Treatment of Urethral and Bladder Stones in 28 Dogs with Electrohydraulic Lithotripsy
ACVIM 2008
A. Defarges; M. Dunn
Faculté de Médecine Vétérinaire, Université de Montréal
St-Hyacinthe, QC, Canada

Electrohydraulic lithotripsy (EHL) has been used as an alternative to cystotomy in human medicine to remove urinary tract stones. This prospective clinical study was performed to evaluate the efficacy and safety of EHL to fragment bladder and urethral stones in dogs.

Dogs presenting between January 1st 2005 and June 1st 2007 diagnosed with lower urinary stones by radiographs or ultrasound were included in the study. Physical exam, hematology, biochemistry, urinalysis and urine culture were performed at presentation. Under anesthesia, EHL and voiding urohydropulsion were performed. After 12 hours of fluids, patients were rechecked by ultrasound and discharged with antibiotics and anti-inflammatory drugs for 5 days. All patients were reevaluated 1 month, 3 and 6 months after presentation by physical exam, urinalysis and ultrasound.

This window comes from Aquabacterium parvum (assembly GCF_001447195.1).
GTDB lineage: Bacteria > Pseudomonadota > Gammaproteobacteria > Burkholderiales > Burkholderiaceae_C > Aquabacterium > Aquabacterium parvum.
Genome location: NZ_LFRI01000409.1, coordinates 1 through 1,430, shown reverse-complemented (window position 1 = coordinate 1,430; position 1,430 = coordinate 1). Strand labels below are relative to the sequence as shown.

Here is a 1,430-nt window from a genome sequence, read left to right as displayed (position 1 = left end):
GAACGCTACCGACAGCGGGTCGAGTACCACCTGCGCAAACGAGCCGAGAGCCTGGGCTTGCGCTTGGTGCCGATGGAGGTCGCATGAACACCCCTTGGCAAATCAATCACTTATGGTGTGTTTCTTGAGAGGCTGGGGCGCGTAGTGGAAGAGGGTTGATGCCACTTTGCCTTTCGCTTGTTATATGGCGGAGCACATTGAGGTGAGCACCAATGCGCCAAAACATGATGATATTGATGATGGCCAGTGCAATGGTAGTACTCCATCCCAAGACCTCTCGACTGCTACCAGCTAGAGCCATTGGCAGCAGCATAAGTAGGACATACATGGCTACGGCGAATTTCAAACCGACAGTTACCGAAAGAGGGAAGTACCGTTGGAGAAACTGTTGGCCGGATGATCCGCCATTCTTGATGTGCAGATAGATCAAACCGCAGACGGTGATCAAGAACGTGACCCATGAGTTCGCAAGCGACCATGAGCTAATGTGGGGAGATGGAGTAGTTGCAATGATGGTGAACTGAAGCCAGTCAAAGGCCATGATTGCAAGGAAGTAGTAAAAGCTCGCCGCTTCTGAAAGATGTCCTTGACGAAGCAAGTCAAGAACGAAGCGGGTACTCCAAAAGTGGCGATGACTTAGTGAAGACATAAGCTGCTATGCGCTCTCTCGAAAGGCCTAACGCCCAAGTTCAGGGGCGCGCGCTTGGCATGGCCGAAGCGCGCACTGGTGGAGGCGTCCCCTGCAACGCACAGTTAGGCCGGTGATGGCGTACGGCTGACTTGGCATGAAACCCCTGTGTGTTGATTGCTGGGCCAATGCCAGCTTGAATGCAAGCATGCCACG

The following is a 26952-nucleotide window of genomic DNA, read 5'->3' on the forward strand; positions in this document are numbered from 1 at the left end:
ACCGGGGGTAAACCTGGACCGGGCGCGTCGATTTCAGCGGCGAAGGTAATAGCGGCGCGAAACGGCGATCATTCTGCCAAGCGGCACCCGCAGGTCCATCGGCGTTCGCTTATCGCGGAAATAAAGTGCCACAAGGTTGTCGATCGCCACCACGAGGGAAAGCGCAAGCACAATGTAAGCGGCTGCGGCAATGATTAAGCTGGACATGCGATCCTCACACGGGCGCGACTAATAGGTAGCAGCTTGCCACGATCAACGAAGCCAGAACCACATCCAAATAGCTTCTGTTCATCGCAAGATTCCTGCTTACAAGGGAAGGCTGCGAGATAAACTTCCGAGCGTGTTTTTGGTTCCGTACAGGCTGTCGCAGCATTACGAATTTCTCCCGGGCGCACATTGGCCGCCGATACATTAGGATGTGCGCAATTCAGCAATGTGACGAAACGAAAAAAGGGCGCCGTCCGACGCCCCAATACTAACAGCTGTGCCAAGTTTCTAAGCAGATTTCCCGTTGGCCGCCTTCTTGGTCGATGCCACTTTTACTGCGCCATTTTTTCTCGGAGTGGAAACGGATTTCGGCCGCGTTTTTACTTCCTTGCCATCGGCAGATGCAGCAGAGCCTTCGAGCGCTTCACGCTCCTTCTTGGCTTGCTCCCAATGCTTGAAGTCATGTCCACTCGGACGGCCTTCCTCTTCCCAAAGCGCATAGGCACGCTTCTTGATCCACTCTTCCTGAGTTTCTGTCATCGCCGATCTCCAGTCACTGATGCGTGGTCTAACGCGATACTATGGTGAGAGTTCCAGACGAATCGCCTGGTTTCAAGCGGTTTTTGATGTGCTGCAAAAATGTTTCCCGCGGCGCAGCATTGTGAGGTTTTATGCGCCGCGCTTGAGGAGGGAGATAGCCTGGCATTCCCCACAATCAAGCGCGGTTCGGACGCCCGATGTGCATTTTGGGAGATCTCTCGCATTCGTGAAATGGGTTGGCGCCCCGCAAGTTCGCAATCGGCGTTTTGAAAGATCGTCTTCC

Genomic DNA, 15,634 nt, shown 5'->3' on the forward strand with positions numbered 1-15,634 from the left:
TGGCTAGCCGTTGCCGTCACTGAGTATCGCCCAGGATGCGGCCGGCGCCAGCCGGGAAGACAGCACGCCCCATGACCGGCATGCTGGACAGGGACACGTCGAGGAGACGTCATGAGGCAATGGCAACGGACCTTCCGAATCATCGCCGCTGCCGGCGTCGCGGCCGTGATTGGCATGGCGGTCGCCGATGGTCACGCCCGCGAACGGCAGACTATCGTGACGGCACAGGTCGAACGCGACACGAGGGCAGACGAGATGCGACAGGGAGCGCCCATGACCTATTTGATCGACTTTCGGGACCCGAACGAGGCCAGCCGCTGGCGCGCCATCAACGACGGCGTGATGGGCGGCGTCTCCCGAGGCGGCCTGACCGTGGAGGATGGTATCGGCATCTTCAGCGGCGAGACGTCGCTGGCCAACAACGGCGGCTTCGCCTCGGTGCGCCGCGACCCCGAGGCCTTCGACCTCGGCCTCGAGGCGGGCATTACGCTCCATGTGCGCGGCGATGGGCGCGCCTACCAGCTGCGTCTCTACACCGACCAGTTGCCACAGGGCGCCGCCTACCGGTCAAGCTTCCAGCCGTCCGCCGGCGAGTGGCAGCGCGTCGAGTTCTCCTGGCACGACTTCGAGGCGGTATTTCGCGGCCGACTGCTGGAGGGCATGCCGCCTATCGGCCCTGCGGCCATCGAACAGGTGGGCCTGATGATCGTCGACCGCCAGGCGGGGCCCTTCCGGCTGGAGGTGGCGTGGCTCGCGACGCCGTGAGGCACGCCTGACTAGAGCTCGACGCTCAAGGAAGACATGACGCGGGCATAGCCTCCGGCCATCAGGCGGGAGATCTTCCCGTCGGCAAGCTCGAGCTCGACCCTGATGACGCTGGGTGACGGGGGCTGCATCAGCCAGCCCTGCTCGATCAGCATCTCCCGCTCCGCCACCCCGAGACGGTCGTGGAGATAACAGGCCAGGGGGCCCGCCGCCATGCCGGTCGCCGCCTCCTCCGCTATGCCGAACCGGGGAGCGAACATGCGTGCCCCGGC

Twenty eight dogs (19 males, 9 females) presenting bladder and/or urethral stones were included in the study and 32 procedures were performed. Median weight was 8.3 kg. Only 2 dogs necessitated a cystotomy because of risk of obstruction. 79% of patients presented calcium oxalate stones, 14% struvite and 7% mixed. Stone-free rate was 100% for urethral stones, 50% for bladder stones in females and 20% for bladder stones in males. 80% of cases presented no clinical signs 6 days after the lithotripsy. The recurrence rate at 6 months was 28%.

Results of this study support the use of lithotripsy as a minimally invasive treatment for urethral stones and bladder stones in female dogs.

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Alice Defarges

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